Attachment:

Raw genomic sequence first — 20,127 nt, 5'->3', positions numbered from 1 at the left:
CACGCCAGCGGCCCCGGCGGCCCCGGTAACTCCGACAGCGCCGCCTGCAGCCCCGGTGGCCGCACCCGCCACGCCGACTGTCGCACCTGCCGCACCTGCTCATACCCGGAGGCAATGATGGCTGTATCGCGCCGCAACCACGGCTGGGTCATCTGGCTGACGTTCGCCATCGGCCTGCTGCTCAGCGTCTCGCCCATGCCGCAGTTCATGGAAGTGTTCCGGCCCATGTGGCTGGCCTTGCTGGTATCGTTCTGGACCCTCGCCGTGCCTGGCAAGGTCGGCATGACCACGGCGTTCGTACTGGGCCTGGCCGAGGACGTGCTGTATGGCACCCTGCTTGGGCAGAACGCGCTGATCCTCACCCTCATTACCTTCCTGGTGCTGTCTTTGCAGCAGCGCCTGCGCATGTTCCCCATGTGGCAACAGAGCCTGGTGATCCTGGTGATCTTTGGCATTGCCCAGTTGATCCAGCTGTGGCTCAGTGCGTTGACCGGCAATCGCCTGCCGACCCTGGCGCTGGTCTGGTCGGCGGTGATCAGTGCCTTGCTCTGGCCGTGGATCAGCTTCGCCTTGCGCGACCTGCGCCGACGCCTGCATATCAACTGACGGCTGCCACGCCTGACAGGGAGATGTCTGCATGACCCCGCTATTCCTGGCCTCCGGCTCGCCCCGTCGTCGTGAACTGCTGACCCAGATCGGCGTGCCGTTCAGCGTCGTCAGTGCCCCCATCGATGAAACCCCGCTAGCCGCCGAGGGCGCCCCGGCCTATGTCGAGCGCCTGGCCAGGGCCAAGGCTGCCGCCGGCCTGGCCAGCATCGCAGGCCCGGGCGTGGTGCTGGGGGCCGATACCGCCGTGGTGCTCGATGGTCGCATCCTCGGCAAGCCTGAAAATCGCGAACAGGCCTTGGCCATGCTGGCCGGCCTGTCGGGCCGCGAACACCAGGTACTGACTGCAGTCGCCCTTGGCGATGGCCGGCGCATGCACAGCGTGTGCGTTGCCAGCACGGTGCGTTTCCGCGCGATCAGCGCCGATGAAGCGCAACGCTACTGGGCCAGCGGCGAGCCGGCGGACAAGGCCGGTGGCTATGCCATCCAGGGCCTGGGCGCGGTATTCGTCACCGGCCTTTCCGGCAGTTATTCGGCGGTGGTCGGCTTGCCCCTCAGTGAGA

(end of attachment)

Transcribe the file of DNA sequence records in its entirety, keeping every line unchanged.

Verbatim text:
Raw genomic sequence first — 20,127 nt, 5'->3', positions numbered from 1 at the left:
CACGCCAGCGGCCCCGGCGGCCCCGGTAACTCCGACAGCGCCGCCTGCAGCCCCGGTGGCCGCACCCGCCACGCCGACTGTCGCACCTGCCGCACCTGCTCATACCCGGAGGCAATGATGGCTGTATCGCGCCGCAACCACGGCTGGGTCATCTGGCTGACGTTCGCCATCGGCCTGCTGCTCAGCGTCTCGCCCATGCCGCAGTTCATGGAAGTGTTCCGGCCCATGTGGCTGGCCTTGCTGGTATCGTTCTGGACCCTCGCCGTGCCTGGCAAGGTCGGCATGACCACGGCGTTCGTACTGGGCCTGGCCGAGGACGTGCTGTATGGCACCCTGCTTGGGCAGAACGCGCTGATCCTCACCCTCATTACCTTCCTGGTGCTGTCTTTGCAGCAGCGCCTGCGCATGTTCCCCATGTGGCAACAGAGCCTGGTGATCCTGGTGATCTTTGGCATTGCCCAGTTGATCCAGCTGTGGCTCAGTGCGTTGACCGGCAATCGCCTGCCGACCCTGGCGCTGGTCTGGTCGGCGGTGATCAGTGCCTTGCTCTGGCCGTGGATCAGCTTCGCCTTGCGCGACCTGCGCCGACGCCTGCATATCAACTGACGGCTGCCACGCCTGACAGGGAGATGTCTGCATGACCCCGCTATTCCTGGCCTCCGGCTCGCCCCGTCGTCGTGAACTGCTGACCCAGATCGGCGTGCCGTTCAGCGTCGTCAGTGCCCCCATCGATGAAACCCCGCTAGCCGCCGAGGGCGCCCCGGCCTATGTCGAGCGCCTGGCCAGGGCCAAGGCTGCCGCCGGCCTGGCCAGCATCGCAGGCCCGGGCGTGGTGCTGGGGGCCGATACCGCCGTGGTGCTCGATGGTCGCATCCTCGGCAAGCCTGAAAATCGCGAACAGGCCTTGGCCATGCTGGCCGGCCTGTCGGGCCGCGAACACCAGGTACTGACTGCAGTCGCCCTTGGCGATGGCCGGCGCATGCACAGCGTGTGCGTTGCCAGCACGGTGCGTTTCCGCGCGATCAGCGCCGATGAAGCGCAACGCTACTGGGCCAGCGGCGAGCCGGCGGACAAGGCCGGTGGCTATGCCATCCAGGGCCTGGGCGCGGTATTCGTCACCGGCCTTTCCGGCAGTTATTCGGCGGTGGTCGGCTTGCCCCTCAGTGAGA